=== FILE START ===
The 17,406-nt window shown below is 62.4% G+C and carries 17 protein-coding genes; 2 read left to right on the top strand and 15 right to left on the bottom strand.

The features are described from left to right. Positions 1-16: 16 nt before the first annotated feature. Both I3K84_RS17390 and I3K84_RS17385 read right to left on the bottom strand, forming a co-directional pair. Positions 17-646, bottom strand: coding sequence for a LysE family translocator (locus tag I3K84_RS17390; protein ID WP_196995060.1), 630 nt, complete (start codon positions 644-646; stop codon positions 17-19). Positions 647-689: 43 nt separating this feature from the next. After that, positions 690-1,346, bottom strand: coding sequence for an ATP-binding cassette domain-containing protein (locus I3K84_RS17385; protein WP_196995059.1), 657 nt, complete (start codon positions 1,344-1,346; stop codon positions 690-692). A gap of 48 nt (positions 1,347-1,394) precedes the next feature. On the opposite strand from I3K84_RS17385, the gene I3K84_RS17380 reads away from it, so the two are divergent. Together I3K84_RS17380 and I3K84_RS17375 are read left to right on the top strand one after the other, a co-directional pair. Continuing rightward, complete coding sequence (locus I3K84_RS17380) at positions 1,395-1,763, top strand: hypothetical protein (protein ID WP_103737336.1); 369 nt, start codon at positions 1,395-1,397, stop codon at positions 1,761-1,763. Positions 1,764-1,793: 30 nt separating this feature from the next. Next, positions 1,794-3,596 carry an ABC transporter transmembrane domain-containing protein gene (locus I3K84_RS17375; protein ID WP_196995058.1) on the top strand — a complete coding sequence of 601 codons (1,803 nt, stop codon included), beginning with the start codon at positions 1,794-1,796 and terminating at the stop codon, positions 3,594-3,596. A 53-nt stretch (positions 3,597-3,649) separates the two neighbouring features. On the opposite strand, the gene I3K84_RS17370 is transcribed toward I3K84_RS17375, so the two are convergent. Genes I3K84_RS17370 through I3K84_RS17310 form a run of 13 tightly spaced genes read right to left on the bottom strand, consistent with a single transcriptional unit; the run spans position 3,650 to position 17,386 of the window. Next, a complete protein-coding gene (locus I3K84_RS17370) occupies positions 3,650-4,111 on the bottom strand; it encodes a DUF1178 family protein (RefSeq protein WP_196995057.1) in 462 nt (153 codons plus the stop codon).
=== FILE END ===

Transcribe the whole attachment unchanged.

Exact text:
The 17,406-nt window shown below is 62.4% G+C and carries 17 protein-coding genes; 2 read left to right on the top strand and 15 right to left on the bottom strand.

The features are described from left to right. Positions 1-16: 16 nt before the first annotated feature. Both I3K84_RS17390 and I3K84_RS17385 read right to left on the bottom strand, forming a co-directional pair. Positions 17-646, bottom strand: coding sequence for a LysE family translocator (locus tag I3K84_RS17390; protein ID WP_196995060.1), 630 nt, complete (start codon positions 644-646; stop codon positions 17-19). Positions 647-689: 43 nt separating this feature from the next. After that, positions 690-1,346, bottom strand: coding sequence for an ATP-binding cassette domain-containing protein (locus I3K84_RS17385; protein WP_196995059.1), 657 nt, complete (start codon positions 1,344-1,346; stop codon positions 690-692). A gap of 48 nt (positions 1,347-1,394) precedes the next feature. On the opposite strand from I3K84_RS17385, the gene I3K84_RS17380 reads away from it, so the two are divergent. Together I3K84_RS17380 and I3K84_RS17375 are read left to right on the top strand one after the other, a co-directional pair. Continuing rightward, complete coding sequence (locus I3K84_RS17380) at positions 1,395-1,763, top strand: hypothetical protein (protein ID WP_103737336.1); 369 nt, start codon at positions 1,395-1,397, stop codon at positions 1,761-1,763. Positions 1,764-1,793: 30 nt separating this feature from the next. Next, positions 1,794-3,596 carry an ABC transporter transmembrane domain-containing protein gene (locus I3K84_RS17375; protein ID WP_196995058.1) on the top strand — a complete coding sequence of 601 codons (1,803 nt, stop codon included), beginning with the start codon at positions 1,794-1,796 and terminating at the stop codon, positions 3,594-3,596. A 53-nt stretch (positions 3,597-3,649) separates the two neighbouring features. On the opposite strand, the gene I3K84_RS17370 is transcribed toward I3K84_RS17375, so the two are convergent. Genes I3K84_RS17370 through I3K84_RS17310 form a run of 13 tightly spaced genes read right to left on the bottom strand, consistent with a single transcriptional unit; the run spans position 3,650 to position 17,386 of the window. Next, a complete protein-coding gene (locus I3K84_RS17370) occupies positions 3,650-4,111 on the bottom strand; it encodes a DUF1178 family protein (RefSeq protein WP_196995057.1) in 462 nt (153 codons plus the stop codon).